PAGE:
Consequently, I understand that there is a mapping and translation of problems and solutions in some similar way, from one area of knowledge to another.

Innovation Mindset

I see the innovation process also linked to the Knowledge Management, involving the selection, processing, analysis and synthesis of data, with the establishment of hypotheses, tests and measurement of results, in order to map the universe of problems and solutions.

Experimentation is the key to many of the methodologies in vogue today, from Scrum to Design Thinking and Service Design. The “mindset” that has become the norm in the most competitive companies in the world is the focus on the user experience and the so-called “User-centered design”.

Linked to experimentation, there must be the measurement in the form of indicators and data, with the feedback in an iterative loop that continuously improves the process, so that the analysis and synthesis of the discoveries and the generation of “knowledge” can occur as a result to the company.

Much has been said about open innovation, co-creation and new ways of organizing teams in “squads” in order to enhance the flow of collaboration and information, in order to improve and to leverage results.

Continuous Innovation

All of this is very valid and relevant, but I am also concerned with generating a culture focused on continuous innovation, in the style of the “Lean Startup” culture that led to the creation of what is now “The Silicon Valley” in California.

The creation of a culture that supports the innovation process, includes the support of the Board and shareholders of the company and the “empowerment” of those who are on the front line and who know the operation well, being able to lead initiatives in this area together, and what has been very common in some companies, the leader of an innovation project often ends up being the one who had the initial idea and teams are formed from different areas of the company to support the project.

I believe that co-creation must be stimulated and enhanced with strategies that allow it to become a gear in the end that will perpetuate itself over time, thus guaranteeing new cycles of collaboration and innovation.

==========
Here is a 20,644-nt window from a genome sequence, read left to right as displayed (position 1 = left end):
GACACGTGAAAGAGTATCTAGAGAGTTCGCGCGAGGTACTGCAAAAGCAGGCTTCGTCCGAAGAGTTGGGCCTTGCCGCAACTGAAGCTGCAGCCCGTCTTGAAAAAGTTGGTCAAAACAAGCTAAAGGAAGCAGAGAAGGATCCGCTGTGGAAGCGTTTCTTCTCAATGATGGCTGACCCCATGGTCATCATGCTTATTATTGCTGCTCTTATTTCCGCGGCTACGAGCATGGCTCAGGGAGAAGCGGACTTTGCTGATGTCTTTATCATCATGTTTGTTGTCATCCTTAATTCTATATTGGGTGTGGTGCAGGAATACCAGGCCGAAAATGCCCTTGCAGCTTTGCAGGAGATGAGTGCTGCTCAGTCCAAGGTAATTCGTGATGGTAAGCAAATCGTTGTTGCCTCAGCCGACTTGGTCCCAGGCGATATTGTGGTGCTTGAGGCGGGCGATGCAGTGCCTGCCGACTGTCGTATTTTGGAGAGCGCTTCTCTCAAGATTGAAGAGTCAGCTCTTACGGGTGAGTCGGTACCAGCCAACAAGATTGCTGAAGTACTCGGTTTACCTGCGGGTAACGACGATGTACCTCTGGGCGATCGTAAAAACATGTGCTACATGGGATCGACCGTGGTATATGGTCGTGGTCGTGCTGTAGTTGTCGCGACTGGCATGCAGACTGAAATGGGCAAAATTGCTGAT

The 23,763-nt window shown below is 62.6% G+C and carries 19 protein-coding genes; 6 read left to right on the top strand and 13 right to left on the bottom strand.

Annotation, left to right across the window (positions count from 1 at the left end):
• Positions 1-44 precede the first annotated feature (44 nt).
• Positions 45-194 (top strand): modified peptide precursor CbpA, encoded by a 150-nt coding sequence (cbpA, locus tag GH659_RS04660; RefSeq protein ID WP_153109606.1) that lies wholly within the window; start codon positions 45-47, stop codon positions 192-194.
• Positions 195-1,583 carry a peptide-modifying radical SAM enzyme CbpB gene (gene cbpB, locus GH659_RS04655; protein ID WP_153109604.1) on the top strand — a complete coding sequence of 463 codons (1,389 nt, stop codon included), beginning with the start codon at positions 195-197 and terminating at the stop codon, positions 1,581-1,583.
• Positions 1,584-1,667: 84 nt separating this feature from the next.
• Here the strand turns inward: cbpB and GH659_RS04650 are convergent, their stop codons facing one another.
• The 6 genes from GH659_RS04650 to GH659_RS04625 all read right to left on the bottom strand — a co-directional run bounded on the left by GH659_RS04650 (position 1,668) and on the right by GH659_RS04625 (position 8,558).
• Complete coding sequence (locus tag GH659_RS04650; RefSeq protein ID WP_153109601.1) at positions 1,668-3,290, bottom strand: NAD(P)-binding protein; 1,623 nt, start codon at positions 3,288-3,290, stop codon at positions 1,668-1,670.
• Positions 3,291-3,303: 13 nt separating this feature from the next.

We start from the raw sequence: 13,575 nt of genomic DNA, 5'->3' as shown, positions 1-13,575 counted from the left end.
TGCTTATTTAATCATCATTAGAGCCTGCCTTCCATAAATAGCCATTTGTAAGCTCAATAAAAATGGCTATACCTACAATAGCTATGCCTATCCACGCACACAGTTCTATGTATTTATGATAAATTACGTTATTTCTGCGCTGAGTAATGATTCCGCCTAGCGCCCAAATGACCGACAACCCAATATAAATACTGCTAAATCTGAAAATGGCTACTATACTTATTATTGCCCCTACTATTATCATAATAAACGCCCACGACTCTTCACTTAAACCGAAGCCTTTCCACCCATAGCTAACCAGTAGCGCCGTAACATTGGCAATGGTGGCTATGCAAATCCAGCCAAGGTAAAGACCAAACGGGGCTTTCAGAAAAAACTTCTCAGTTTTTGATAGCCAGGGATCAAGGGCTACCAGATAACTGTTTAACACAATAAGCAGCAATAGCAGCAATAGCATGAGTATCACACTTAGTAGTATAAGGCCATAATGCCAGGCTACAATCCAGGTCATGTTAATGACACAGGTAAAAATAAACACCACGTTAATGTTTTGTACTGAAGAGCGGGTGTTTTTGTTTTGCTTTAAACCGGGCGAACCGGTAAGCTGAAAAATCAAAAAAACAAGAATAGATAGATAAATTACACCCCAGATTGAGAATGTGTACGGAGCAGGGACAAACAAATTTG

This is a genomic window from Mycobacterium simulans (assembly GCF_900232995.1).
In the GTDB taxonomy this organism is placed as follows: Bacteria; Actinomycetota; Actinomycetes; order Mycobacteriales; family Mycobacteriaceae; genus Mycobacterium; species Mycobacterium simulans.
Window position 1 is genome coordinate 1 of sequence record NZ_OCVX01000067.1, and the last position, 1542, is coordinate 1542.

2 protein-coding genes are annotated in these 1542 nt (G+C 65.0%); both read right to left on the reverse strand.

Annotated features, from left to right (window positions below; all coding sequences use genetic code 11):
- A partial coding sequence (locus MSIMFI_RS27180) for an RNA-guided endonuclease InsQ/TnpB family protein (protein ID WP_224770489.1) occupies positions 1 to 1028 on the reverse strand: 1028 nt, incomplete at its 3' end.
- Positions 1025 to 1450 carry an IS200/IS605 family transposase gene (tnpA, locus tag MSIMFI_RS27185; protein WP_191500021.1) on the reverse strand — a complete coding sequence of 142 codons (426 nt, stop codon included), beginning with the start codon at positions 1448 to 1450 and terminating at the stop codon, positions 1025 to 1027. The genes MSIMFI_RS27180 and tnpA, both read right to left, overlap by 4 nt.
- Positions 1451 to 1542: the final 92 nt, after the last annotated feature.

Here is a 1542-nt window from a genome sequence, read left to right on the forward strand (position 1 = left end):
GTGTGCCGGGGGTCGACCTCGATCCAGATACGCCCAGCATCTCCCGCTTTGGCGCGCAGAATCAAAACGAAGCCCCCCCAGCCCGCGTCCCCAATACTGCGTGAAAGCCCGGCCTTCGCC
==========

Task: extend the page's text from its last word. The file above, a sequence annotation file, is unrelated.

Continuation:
The creation of a culture focused on innovation, one of the pillars of the Digital Transformation process, in my view should also be centered on data, which will be the “inputs” that will give life and nurture collaborative processes.

The collaborative process must adopt a Data Governance strategy, in order to avoid the formation of “silos” and “variations” in the truth of the data and which must make use of a process of validation (veracity) and authentication of them, with the continuous feeding of information flows in the company, when possible using a central repository (Data Lake) that avoids rework of data entry and automates what is possible, thus ensuring the best use of employees’ time to focus on activities with greater added value.

The use of Artificial Intelligence in companies will occur for repetitive activities that require a “human” robot to perform.

We live in times where the greatest human cognitive skills will be more valued, paying attention to the ability to solve complex problems, the skill of thinking in an abstract way with the use of creativity and imagination, to collaborate and work as a team, and the capacity for empathy to each other, with the society and with the consumer.